Emily Campbell: «The Constraints Are What Stimulate Creativity»

12.12.2013, 11:58
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Director of Programmes at the Creative Education Trust, Emily did a workshop for Strelka students last week together with Pascal Anson, artist and product designer. Emily shared her thoughts about design, education and new ways of learning.

During your work at the Royal Society of Arts you produced a manifesto called «You know more than you think you do: design as resourcefulness & self-reliance». What does it stand for?

The RSA is an eighteenth-century membership organisation that has always had the encouragement of arts & manufacturing as part of its mission. I needed to renew its account of design and social progress in order to legitimise its continuing involvement with design in the context of much wider social pre-occupations.

I said that design in its essence is a kind of resourcefulness – the ability to make something – a solution or a system or a proposition — out of whatever is available to you. This ability makes you more self-reliant because you’re less dependent on state provision or commercial supply. The set of processes we call ‘design’ gives you some steps to follow – some reasons to make this rather than that decision.

Resourcefulness has many interpretations of course, but for design it contains the idea – absolutely essential to design – that the constraints are what stimulate creativity. For a designer, total freedom is not liberating. It’s knowing what you have to work with, or within, that gives all the positive tension to the process of design.

How would you define the current state of education? Does it teach us to be more resourceful?

It’s hard to generalise about the current state of education, but broadly I agree with most people that there should be a central and universal emphasis on literacy and numeracy because they give you access to just about everything else.

What I think is missing are the concepts that can help you link your learning in one subject with your learning in others. The design programme I’ve written for schools originally started as a list of ‘key concepts’ that I felt linked what I knew as a designer with what I learned as an undergraduate literary critic and what I learned at school from learning languages, science, maths, history, etc. This is where the six concepts of Structure, Pattern, Meaning, Performance, Human Interaction and Fabrication — which form the core of our design programme — came from.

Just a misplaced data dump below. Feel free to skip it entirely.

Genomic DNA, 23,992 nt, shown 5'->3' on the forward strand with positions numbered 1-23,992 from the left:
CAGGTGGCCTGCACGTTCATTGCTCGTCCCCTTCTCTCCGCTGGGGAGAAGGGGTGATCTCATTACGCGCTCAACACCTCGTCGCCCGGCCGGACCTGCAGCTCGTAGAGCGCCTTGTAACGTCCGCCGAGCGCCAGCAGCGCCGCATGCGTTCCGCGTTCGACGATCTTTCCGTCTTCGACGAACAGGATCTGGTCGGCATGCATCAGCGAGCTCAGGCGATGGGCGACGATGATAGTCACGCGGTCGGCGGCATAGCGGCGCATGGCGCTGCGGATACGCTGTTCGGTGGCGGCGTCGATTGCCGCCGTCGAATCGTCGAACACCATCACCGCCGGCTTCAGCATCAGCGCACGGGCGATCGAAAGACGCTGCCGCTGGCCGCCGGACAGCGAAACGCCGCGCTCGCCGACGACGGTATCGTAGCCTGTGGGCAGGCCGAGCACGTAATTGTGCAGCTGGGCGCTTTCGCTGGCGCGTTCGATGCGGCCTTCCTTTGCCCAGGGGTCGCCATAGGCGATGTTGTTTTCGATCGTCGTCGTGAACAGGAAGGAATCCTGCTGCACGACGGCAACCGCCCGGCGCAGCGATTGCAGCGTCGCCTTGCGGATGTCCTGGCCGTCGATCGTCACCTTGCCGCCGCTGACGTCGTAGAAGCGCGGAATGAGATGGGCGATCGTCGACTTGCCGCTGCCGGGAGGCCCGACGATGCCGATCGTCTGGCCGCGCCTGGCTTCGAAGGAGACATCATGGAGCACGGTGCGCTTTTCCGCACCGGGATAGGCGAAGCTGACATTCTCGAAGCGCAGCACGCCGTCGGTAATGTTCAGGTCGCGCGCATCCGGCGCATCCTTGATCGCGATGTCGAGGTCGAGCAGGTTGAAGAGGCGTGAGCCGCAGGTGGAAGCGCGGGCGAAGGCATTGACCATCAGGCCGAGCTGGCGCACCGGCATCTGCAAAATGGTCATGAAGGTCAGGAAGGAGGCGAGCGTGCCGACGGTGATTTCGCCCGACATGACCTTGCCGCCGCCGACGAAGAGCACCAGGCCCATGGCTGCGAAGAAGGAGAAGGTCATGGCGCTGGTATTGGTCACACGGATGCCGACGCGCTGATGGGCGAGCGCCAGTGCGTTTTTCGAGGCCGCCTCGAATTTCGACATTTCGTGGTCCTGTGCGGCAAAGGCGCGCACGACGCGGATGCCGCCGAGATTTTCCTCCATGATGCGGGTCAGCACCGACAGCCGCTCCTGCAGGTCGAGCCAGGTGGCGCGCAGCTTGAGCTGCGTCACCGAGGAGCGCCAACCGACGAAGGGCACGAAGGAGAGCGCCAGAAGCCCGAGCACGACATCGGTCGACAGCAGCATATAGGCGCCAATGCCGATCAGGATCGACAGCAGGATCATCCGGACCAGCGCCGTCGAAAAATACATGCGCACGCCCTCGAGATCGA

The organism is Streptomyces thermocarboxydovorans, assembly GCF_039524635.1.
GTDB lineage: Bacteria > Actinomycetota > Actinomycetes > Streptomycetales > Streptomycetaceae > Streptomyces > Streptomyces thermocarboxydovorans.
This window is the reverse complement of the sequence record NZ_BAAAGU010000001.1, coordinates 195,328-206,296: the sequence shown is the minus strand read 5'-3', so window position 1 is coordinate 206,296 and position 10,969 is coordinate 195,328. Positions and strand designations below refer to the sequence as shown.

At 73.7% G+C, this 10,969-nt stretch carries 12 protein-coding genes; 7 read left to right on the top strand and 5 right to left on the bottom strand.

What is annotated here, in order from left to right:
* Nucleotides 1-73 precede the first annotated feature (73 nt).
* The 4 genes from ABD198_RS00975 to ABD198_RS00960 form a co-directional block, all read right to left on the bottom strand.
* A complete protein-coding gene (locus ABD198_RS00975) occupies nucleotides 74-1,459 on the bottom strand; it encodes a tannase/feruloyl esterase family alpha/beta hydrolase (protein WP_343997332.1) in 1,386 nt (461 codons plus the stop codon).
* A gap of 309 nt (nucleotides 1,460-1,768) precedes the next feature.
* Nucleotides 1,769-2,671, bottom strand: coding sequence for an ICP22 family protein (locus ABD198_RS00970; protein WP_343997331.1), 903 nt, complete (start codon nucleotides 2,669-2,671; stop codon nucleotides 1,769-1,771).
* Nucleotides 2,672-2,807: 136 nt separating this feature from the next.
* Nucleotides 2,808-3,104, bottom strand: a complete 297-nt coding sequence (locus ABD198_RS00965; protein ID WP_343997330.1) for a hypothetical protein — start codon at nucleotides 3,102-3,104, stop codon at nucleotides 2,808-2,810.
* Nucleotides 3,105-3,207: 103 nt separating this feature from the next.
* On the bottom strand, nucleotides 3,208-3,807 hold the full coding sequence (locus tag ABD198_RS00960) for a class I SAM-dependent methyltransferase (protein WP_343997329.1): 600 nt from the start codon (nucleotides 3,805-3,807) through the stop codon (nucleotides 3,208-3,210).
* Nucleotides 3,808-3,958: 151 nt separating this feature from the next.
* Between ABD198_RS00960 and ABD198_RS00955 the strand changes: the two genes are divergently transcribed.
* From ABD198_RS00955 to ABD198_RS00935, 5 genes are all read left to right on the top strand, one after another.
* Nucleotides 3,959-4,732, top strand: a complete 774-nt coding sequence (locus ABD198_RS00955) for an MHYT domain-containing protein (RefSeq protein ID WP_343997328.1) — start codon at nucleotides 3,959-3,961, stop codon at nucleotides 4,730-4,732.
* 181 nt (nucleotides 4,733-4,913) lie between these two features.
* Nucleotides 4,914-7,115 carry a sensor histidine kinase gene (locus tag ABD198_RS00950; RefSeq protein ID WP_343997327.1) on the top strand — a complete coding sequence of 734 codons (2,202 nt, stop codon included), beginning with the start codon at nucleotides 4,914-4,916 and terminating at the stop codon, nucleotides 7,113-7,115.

Creativity is the ability to link all or any of the things you know in original or new or enterprising ways. We think it helps to identify a problem as structural, or semiotic (Meaning), or to do with performance or Pattern, or as a failure to recognise what people are really like and how they behave (Human Interaction) – this is why we give design education this conceptual framework.

In this manifesto, you mention the downturn in the big commercial market that will force designers and architects to apply their skills in a smaller local context. Why do you think this is happening?

The manifesto was written in 2009 and at the time I believe I presented this as a question rather than a prophecy. I’m not sure that it is happening. But in my current job working with schools – which are relatively small and local contexts — I have no problem persuading designers to commit time and energy to helping young people and their teachers think like designers.

Let’s talk about design thinking as the new paradigm of work. How would you define this term and how is it useful?

I never say ‘design thinking’ because I’m afraid someone will ask me what I mean. I wouldn’t be able to answer. I’d probably say ‘design’.

However, I do know that the kind of reasoned, resourceful thinking that Pascal and I have encouraged in the Strelka students this week is valuable to all kinds of people whose job description doesn’t contain the words ‘creative’ or ‘design’. A genuine design process can help people be creative regardless of how good or bad they are at drawing or performing. I’d define a genuine design process as asking narrowly defined questions that permit a wide range of responses; or perhaps undertaking a very specific task that has a wide range of possible outcomes. The workshop we ran was constituted of exercises like this, and it’s what I do with teenagers. You have to help them reject and push beyond the obvious answers or existing forms. You have to help people resist going straight to execution.

You work as the Programming Director at the Creative Education Trust. What kind of innovation are you trying to put in the curricula in order to generate transformative outcomes?

I’m trying to prove that design and creativity are not random, subjective intuition, but rigorous and ‘hard’. Design is less about taste — what you like or don’t like – than about what’s right or wrong according to some key principles like Structure (does it stand up unsupported?) or Meaning (do people understand?) or Performance (does it bear weight, happen at the right speed, withstand use, etc.?). Of course you might ask ‘do people like it?’ but that’s only one of many starting points.

Above all, we want the programme to teach what are known as ‘transferable skills’ – surely the whole point of education is to teach you some things that you can re-apply later in life? So instead of asking school students to design a chair (which they are very, very unlikely ever to do again in their lives), we ask them to make a structure that will support their own weight. Besides, if you ask a teenager to design a chair they tend merely to imitate the stylistic signifiers of chairs they know; whereas if you ask them to invent a structure, they have nothing to copy.